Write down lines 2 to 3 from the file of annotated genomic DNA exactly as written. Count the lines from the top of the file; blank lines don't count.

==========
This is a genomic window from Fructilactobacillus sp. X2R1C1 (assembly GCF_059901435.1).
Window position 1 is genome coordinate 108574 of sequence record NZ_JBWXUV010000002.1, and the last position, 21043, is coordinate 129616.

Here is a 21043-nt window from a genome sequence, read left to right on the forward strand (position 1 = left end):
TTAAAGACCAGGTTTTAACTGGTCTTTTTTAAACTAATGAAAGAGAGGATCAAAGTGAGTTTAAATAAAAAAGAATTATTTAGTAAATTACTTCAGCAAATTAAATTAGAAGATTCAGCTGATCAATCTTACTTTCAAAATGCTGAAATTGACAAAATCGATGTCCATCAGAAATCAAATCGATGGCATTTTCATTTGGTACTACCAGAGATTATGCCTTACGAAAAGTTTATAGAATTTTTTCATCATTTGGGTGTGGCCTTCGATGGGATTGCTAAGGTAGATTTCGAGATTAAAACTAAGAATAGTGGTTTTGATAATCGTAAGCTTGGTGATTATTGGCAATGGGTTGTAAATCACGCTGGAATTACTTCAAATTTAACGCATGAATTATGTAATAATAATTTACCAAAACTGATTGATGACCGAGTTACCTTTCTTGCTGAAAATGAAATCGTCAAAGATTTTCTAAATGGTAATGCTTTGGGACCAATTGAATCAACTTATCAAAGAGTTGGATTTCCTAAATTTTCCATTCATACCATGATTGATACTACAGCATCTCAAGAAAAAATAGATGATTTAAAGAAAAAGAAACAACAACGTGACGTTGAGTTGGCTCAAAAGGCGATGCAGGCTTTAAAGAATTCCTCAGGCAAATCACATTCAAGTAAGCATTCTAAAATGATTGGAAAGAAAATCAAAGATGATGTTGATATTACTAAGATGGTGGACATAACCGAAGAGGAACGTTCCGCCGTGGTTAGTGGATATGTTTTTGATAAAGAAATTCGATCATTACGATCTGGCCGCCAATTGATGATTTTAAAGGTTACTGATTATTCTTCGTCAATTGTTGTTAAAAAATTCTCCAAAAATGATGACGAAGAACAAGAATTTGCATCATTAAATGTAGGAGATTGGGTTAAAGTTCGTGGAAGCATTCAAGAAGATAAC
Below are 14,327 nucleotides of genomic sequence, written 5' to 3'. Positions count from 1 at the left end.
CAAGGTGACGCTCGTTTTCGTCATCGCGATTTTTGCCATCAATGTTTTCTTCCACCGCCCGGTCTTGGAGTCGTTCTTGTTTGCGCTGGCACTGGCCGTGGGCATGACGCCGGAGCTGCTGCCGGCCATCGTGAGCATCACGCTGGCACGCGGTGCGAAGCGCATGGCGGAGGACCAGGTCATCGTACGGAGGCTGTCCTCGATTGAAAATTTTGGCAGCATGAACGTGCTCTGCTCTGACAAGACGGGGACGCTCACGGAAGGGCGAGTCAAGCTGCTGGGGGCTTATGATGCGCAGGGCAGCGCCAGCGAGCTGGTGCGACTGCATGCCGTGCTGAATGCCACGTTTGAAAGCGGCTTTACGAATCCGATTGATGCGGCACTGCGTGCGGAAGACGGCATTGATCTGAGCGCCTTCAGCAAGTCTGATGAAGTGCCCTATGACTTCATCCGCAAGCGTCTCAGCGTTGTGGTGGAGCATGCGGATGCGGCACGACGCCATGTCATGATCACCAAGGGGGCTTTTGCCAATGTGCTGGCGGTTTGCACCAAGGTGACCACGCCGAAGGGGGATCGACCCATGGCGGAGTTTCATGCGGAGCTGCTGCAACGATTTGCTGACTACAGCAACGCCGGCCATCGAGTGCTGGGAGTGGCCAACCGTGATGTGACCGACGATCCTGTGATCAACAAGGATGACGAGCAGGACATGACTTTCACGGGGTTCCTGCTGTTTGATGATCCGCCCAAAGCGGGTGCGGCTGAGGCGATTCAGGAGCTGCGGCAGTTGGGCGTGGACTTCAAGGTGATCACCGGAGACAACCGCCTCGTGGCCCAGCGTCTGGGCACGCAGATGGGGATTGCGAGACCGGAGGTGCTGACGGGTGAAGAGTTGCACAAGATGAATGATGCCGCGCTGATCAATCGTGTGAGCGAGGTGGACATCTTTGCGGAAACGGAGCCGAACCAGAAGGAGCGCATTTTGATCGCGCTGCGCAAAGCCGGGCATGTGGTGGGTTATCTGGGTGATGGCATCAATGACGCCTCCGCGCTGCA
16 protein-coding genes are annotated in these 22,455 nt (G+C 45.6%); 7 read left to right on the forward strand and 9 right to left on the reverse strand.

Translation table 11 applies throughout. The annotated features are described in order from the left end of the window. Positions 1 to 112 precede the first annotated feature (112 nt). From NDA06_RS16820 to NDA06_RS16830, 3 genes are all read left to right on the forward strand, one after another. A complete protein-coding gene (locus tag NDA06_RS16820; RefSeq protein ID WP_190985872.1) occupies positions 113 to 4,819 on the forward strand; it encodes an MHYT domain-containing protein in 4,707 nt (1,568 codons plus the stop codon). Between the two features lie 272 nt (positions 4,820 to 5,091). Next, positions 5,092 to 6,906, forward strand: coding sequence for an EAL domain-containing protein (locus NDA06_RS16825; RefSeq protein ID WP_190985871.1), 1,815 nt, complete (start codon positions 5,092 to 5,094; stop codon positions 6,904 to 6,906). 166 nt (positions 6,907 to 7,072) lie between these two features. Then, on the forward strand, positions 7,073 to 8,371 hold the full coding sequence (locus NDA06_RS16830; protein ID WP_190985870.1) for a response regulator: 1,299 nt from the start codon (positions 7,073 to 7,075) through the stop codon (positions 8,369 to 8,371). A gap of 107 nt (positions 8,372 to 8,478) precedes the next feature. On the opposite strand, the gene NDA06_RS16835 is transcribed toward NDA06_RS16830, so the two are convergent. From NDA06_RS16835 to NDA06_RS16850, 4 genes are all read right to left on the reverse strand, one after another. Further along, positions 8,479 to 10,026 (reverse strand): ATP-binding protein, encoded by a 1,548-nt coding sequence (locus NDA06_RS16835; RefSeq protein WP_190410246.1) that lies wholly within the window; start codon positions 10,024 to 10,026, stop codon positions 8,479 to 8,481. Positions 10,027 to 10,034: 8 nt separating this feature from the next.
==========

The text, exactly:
Window position 1 is genome coordinate 108574 of sequence record NZ_JBWXUV010000002.1, and the last position, 21043, is coordinate 129616.

Here is a 21043-nt window from a genome sequence, read left to right on the forward strand (position 1 = left end):